for (auto c = 0; c < AXNumTvChannels; ++c) {
    for (auto b = 0; b < AXNumTvBus; ++b) {
        extras->tvVolume[deviceId][c][b].volume = ufixed_1_15_t::from_data(mixData[c].bus[b].volume);
        extras->tvVolume[deviceId][c][b].delta = ufixed_1_15_t::from_data(mixData[c].bus[b].delta);

Here, mixData is the AXVoiceDeviceMixData we built before, and extras->tvVolume is where Decaf keeps track of, well, the volume. We see it delving into mixData, and looping over all the buses with b as the index. That’s expected, we set up four buses in the mixData struct, so all is well. However… what’s c doing? It goes from 0 to AXNumTvChannels… Channels, as in left/right audio channels? (A quick dip into decaf’s device mixing function, where the emulator mixes all the voices together and applies these volume modifiers, confirms this; as well as my assertions about the other buses from before.)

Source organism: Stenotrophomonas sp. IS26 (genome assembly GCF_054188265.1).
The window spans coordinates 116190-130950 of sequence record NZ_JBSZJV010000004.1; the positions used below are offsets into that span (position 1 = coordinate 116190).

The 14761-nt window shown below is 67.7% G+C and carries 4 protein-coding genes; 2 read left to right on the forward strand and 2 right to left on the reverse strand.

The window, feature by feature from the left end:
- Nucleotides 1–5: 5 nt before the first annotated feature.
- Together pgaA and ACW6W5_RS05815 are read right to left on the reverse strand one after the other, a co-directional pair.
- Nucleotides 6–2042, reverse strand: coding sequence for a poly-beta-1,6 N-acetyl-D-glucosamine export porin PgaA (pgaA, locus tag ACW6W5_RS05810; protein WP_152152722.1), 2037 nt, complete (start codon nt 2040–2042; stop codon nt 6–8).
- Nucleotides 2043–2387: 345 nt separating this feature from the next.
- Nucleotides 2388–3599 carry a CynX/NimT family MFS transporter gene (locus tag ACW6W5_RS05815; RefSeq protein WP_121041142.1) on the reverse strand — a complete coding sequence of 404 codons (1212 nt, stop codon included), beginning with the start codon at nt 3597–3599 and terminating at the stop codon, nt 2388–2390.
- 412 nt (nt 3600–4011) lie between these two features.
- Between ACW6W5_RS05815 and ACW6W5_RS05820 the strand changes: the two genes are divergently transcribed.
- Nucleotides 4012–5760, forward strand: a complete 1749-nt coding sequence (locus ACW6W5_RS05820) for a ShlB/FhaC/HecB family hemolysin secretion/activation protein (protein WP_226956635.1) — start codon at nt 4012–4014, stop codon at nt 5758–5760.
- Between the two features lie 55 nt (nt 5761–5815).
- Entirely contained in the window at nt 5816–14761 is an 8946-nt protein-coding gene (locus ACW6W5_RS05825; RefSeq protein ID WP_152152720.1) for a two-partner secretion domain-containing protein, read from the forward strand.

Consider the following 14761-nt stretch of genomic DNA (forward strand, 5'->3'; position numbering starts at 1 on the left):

In C, treating mixData like an array by using square brackets and an index implies that there are several AXVoiceDeviceMixData structures right after each other, and the use of AXNumTvChannels (with confirmation in the mixing function) shows that each of these structures applies to a different audio channel - left, right, then the different surrounds (depending on device). However, our code only provides one - when Cafe tries to read out the other channels, looking at the memory directly after what we specified, it would be reading garbage!

I had to make a somewhat embarassing commit so that the mix data gets filled out properly - in that version, all the channels and buses are explicitly laid out, but later this got simplifed, taking advantage of the “unspecified members are 0” behaviour I mentioned before. Now that tvmix and drcmix are arrays with the correct number of AXVoiceDeviceMixData structures laid out back-to-back, the gamepad surround sound issue suddenly vanishes, and I get the control I need over left/right panning for each voice.